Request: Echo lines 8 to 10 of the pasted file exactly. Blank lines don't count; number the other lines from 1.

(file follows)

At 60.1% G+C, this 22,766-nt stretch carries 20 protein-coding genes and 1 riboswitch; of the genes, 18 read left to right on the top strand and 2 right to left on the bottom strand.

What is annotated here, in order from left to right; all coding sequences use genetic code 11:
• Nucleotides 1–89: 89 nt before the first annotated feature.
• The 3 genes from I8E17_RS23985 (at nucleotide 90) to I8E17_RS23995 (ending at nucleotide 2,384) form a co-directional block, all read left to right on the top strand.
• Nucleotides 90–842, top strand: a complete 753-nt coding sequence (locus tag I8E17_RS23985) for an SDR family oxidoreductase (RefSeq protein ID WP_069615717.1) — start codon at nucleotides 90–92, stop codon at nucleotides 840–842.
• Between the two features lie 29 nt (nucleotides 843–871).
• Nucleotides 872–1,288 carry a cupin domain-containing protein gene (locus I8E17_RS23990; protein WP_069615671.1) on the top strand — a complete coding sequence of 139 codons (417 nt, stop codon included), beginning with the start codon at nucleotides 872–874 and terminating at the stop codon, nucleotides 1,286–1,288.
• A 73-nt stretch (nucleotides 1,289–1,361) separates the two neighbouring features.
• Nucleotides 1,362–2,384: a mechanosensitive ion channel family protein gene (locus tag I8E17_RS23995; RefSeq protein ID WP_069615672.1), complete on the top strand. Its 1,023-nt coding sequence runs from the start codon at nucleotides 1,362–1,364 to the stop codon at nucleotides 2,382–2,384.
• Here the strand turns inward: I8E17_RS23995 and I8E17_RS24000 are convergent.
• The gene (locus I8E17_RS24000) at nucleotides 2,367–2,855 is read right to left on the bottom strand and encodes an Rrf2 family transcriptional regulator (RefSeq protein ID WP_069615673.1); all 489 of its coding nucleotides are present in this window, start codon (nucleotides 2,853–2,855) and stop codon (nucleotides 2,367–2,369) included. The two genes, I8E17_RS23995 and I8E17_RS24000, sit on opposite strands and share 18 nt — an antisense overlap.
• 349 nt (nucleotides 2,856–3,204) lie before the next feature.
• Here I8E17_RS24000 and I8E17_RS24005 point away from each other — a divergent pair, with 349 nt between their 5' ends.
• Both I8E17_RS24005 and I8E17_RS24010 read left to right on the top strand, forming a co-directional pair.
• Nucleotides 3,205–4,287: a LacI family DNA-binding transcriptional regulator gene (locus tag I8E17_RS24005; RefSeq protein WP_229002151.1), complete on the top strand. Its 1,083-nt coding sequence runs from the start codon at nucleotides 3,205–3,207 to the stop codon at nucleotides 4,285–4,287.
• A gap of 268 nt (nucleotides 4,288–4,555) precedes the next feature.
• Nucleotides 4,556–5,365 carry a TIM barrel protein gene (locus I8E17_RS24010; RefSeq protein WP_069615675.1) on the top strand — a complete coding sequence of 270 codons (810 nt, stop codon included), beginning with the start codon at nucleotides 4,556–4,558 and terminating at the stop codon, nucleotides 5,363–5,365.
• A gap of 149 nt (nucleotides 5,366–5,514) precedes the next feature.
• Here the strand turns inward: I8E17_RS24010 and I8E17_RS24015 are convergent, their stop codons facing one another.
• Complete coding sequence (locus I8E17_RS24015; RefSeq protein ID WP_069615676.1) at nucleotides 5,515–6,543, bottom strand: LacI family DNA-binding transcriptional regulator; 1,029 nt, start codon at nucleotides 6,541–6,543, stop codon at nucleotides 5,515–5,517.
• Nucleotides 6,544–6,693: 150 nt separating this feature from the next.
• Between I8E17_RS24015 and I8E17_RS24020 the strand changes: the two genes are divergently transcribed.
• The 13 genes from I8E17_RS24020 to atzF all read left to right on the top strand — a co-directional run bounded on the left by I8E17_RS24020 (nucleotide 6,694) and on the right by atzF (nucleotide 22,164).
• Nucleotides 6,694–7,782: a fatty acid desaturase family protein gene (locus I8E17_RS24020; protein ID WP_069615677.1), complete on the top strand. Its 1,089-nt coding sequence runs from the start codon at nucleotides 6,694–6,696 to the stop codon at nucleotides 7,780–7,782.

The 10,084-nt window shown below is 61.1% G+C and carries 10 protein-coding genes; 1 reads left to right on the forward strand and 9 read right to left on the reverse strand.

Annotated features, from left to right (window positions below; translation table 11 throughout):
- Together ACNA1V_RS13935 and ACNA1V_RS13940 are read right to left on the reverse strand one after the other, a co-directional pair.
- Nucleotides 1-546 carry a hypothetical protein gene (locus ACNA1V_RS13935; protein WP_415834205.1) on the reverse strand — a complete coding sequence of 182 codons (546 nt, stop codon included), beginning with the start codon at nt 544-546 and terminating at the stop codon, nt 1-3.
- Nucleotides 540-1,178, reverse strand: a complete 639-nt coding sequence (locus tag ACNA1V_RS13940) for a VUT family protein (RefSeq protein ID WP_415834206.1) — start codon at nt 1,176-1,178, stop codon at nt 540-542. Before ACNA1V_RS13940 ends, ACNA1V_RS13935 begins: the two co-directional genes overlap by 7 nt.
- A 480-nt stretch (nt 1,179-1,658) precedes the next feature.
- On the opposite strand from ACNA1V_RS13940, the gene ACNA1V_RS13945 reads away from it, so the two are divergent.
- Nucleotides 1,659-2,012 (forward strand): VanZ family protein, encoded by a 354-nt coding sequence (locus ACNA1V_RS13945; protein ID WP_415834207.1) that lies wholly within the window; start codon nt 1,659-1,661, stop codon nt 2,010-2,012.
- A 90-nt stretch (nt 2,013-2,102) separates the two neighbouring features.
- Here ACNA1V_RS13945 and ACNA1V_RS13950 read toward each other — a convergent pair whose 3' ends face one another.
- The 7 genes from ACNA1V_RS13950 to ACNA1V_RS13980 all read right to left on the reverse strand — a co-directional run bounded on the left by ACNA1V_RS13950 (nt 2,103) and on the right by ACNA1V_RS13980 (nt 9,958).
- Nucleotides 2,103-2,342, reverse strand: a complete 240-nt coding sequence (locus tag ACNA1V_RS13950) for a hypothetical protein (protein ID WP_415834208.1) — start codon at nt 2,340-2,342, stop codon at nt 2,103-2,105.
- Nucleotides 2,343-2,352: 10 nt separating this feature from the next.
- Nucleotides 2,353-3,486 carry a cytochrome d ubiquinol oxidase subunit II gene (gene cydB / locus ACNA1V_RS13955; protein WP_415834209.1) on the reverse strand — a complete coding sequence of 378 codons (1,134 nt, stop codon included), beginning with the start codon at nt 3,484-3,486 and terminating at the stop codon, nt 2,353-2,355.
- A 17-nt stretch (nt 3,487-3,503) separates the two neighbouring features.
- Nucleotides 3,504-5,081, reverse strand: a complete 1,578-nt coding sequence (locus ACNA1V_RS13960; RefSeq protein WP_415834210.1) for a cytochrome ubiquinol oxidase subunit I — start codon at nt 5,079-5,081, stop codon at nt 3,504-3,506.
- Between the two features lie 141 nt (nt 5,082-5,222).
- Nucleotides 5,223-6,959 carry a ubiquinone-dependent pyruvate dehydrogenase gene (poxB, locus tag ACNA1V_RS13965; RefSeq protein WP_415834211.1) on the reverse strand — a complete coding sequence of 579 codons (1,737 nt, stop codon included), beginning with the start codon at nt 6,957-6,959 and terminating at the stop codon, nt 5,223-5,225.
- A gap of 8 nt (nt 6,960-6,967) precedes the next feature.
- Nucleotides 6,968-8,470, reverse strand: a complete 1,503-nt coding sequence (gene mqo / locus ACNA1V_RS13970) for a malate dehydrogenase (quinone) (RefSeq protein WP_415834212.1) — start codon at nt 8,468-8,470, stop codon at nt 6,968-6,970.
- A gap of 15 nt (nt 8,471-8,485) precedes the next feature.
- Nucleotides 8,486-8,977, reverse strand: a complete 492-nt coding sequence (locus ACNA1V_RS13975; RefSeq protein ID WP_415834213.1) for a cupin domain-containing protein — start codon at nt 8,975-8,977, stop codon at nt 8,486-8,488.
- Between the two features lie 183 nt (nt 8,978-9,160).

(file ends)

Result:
• A 73-nt stretch (nucleotides 1,289–1,361) separates the two neighbouring features.
• Nucleotides 1,362–2,384: a mechanosensitive ion channel family protein gene (locus tag I8E17_RS23995; RefSeq protein ID WP_069615672.1), complete on the top strand. Its 1,023-nt coding sequence runs from the start codon at nucleotides 1,362–1,364 to the stop codon at nucleotides 2,382–2,384.
• Here the strand turns inward: I8E17_RS23995 and I8E17_RS24000 are convergent.